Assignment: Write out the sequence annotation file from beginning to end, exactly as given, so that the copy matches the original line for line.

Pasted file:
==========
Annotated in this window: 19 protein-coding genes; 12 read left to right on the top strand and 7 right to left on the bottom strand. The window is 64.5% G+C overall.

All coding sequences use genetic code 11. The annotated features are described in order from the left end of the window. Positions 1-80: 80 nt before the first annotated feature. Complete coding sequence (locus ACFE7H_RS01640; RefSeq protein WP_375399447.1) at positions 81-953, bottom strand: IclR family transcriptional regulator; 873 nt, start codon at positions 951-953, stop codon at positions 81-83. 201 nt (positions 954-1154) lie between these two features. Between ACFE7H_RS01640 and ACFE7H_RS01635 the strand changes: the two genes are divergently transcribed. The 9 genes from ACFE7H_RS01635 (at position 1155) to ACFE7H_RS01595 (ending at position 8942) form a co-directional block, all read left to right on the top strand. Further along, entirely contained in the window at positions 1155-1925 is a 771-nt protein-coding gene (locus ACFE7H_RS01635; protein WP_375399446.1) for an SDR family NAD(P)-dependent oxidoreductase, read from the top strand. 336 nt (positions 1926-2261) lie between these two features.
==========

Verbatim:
Annotated in this window: 19 protein-coding genes; 12 read left to right on the top strand and 7 right to left on the bottom strand. The window is 64.5% G+C overall.

All coding sequences use genetic code 11. The annotated features are described in order from the left end of the window. Positions 1-80: 80 nt before the first annotated feature. Complete coding sequence (locus ACFE7H_RS01640; RefSeq protein WP_375399447.1) at positions 81-953, bottom strand: IclR family transcriptional regulator; 873 nt, start codon at positions 951-953, stop codon at positions 81-83. 201 nt (positions 954-1154) lie between these two features. Between ACFE7H_RS01640 and ACFE7H_RS01635 the strand changes: the two genes are divergently transcribed. The 9 genes from ACFE7H_RS01635 (at position 1155) to ACFE7H_RS01595 (ending at position 8942) form a co-directional block, all read left to right on the top strand. Further along, entirely contained in the window at positions 1155-1925 is a 771-nt protein-coding gene (locus ACFE7H_RS01635; protein WP_375399446.1) for an SDR family NAD(P)-dependent oxidoreductase, read from the top strand. 336 nt (positions 1926-2261) lie between these two features.